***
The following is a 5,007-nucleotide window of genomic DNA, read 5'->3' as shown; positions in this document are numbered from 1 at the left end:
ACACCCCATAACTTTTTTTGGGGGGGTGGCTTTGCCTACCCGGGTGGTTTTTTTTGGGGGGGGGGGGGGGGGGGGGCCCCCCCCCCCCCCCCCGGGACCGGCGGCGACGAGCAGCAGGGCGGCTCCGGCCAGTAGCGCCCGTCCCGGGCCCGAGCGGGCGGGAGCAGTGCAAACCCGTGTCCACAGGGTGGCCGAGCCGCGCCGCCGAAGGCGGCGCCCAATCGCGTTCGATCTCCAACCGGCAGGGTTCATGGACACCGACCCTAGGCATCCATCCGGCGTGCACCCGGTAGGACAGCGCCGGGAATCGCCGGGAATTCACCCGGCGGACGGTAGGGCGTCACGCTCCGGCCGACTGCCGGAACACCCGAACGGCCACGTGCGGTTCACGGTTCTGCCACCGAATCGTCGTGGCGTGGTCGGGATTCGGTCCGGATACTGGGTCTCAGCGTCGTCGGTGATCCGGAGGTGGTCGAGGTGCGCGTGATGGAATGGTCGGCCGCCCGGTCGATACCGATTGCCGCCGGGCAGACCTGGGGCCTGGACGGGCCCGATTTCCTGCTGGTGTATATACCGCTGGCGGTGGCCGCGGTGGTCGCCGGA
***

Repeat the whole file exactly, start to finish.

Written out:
The following is a 5,007-nucleotide window of genomic DNA, read 5'->3' as shown; positions in this document are numbered from 1 at the left end:
ACACCCCATAACTTTTTTTGGGGGGGTGGCTTTGCCTACCCGGGTGGTTTTTTTTGGGGGGGGGGGGGGGGGGGGGCCCCCCCCCCCCCCCCCGGGACCGGCGGCGACGAGCAGCAGGGCGGCTCCGGCCAGTAGCGCCCGTCCCGGGCCCGAGCGGGCGGGAGCAGTGCAAACCCGTGTCCACAGGGTGGCCGAGCCGCGCCGCCGAAGGCGGCGCCCAATCGCGTTCGATCTCCAACCGGCAGGGTTCATGGACACCGACCCTAGGCATCCATCCGGCGTGCACCCGGTAGGACAGCGCCGGGAATCGCCGGGAATTCACCCGGCGGACGGTAGGGCGTCACGCTCCGGCCGACTGCCGGAACACCCGAACGGCCACGTGCGGTTCACGGTTCTGCCACCGAATCGTCGTGGCGTGGTCGGGATTCGGTCCGGATACTGGGTCTCAGCGTCGTCGGTGATCCGGAGGTGGTCGAGGTGCGCGTGATGGAATGGTCGGCCGCCCGGTCGATACCGATTGCCGCCGGGCAGACCTGGGGCCTGGACGGGCCCGATTTCCTGCTGGTGTATATACCGCTGGCGGTGGCCGCGGTGGTCGCCGGA